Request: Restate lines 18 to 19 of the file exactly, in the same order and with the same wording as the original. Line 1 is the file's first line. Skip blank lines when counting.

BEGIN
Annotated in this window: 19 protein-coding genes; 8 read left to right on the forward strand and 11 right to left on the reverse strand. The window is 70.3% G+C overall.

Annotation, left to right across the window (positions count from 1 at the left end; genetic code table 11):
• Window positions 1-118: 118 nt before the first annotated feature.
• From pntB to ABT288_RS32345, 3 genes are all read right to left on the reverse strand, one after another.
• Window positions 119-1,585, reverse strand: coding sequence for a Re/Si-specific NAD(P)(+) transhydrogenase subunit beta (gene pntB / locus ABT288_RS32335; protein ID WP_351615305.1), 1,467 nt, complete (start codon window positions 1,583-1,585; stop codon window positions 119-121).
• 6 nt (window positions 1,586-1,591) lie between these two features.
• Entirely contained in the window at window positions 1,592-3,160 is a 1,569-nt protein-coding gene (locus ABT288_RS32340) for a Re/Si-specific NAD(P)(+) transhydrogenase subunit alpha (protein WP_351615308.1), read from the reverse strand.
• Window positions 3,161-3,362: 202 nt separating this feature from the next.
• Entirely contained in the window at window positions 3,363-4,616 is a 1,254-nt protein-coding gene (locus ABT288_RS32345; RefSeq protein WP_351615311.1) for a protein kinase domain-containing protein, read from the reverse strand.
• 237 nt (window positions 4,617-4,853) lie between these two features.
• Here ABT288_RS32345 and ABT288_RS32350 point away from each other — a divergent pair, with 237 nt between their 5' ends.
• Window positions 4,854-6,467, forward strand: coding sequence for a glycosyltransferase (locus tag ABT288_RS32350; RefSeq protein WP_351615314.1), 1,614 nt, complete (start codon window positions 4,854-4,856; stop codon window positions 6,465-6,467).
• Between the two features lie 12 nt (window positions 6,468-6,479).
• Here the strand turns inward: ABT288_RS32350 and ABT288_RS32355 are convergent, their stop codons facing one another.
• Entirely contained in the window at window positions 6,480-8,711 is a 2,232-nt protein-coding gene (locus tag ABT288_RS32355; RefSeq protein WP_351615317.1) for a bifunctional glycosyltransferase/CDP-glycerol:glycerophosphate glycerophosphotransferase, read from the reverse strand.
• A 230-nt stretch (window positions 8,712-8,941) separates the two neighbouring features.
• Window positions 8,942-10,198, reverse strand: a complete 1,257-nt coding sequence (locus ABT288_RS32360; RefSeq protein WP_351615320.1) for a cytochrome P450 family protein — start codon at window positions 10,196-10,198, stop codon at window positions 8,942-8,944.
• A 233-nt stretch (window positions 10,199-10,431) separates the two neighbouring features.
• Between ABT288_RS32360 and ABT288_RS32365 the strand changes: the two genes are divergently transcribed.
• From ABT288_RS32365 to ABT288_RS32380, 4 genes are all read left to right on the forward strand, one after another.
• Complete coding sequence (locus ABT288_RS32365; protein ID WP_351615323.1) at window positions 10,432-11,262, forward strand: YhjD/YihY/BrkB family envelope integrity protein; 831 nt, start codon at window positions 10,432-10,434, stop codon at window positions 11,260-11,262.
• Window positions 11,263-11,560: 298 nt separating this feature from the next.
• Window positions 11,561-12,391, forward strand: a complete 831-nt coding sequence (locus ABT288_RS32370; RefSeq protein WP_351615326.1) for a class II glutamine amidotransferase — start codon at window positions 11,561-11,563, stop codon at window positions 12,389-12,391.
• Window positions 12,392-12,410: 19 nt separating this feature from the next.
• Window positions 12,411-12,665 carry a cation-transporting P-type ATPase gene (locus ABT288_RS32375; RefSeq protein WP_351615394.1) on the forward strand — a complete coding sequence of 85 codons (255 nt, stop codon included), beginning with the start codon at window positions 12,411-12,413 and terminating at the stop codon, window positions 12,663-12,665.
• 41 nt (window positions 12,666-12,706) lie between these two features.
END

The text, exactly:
• A 233-nt stretch (window positions 10,199-10,431) separates the two neighbouring features.
• Between ABT288_RS32360 and ABT288_RS32365 the strand changes: the two genes are divergently transcribed.